If you responded, “Yes!” then I’m in good company. Often, I’ve felt so very alone—even when surrounded by those I imagine care about me!

     On our recent vacation, while my husband and I drove many miles through the desert, I started thinking about loneliness after observing this lone Joshua tree. All by herself! Scorching sun beating down upon her day after day!

One lonely Joshua tree by Ron Reeve

Even during the nighttime, I can imagine, she may have felt like David who moaned,

     I lie awake,

          And am like a sparrow alone on the housetop.
               (Psalm 102:7 NKJV, emphasis mine)

     Loneliness always seems greater during nighttime hours.

          Sleep eludes.

               We worry.

                    We wonder.

                         We toss.

                              We turn.

     I imagine God feels sad when we feel lonely. God, in the very existence of Father, Son and Spirit is never alone. After God created man, the biblical creation account says God knew it wasn’t a good thing for man to be alone, and woman was created. Both man and woman were created in the very image of God, and each was designed to be in relationship with one another and with his and her Creator.

     In my next post, I’d like to re-visit the lonely Joshua tree and consider an antidote for loneliness.

Until then…

Sue Reeve

  1. https://www.youtube.com/watch?v=ndP1XDskXHY

‘Guesswork’ and Eternity…

     The white truck barreled straight toward our Subaru as we traveled on a two-lane desert highway somewhere between Phoenix and Las Vegas. The approaching truck seemed determined to pass several larger transport vehicles.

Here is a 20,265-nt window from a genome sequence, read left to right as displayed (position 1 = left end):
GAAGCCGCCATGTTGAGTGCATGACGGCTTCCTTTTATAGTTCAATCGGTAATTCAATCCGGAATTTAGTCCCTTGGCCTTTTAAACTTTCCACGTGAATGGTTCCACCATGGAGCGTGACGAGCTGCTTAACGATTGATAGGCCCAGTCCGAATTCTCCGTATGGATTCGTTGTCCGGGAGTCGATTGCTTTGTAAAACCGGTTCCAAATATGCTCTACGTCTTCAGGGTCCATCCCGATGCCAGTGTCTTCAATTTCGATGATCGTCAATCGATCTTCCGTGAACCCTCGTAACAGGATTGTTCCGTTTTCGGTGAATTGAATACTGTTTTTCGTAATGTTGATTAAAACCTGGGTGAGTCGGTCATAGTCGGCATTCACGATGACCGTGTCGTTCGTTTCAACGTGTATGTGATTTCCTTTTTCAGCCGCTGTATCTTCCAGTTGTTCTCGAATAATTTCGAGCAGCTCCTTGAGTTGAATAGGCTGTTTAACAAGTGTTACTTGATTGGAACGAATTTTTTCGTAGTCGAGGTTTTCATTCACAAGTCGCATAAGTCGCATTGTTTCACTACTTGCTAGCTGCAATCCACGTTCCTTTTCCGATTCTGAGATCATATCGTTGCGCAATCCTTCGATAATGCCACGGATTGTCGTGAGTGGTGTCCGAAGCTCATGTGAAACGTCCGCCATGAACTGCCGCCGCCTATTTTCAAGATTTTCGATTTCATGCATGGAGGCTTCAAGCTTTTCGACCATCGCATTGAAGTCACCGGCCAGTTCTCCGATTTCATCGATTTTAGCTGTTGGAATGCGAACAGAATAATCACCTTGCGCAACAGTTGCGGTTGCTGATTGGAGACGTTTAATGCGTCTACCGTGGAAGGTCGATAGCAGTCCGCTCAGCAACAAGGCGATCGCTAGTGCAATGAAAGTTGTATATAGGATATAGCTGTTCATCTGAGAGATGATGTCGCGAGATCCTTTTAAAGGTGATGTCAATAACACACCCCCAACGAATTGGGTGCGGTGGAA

Bright morning sun shone in such a way that the approaching truck blended in with the string of big rigs it was passing. From the vantage of my passenger seat, I was able to see what my husband didn’t. When I warned him, Ron’s quick reaction and ability to pull onto the shoulder kept us from what would have probably been a fatal accident.

     “Good teamwork,” I can joke in retrospect!

     Too flabbergasted by the close call to speak or even feel frightened, my husband broke our stunned silence observing, “All the guesswork of eternity would have been over!” His comment made me chuckle!

     Solomon declared that God has made everything beautiful in its time and furthermore, has planted eternity in the heart. (Ecclesiastes 3:11) Ron and I have discussed eternity on many occasions—especially following the loss of loved ones. Without a single doubt, we have faith there’s life after death. The promise of eternity is real, and yet…

     Even though we realize death is inevitable, unknowns surrounding the transition from earthly to eternal existence remain a mystery.

     I suppose faith always involves a bit of “guesswork.”

     Ron’s comment following our near calamity reminded me that one of these days, all questions concerning eternal life after death will be answered. Not everyone who taught about Heaven will have been 100 percent accurate, but I doubt we’ll care much about that then.

     As I type these words, I realize I’m glad I’m able to type them and that our time to transition to eternity remains in the future. I am, however, grateful for the very real reminder that eternity has been planted in our hearts and may even arrive more quickly than we plan.

Scenes such as the red rocks around Sedona, AZ are spectacular, but I wasn’t crazy about the narrow, winding mountain roads!

I insisted Ron stop and take a picture of this funky little store we saw while passing through a small Nevada town.

Blessings on each day through which we are privileged to travel…

Sue Reeve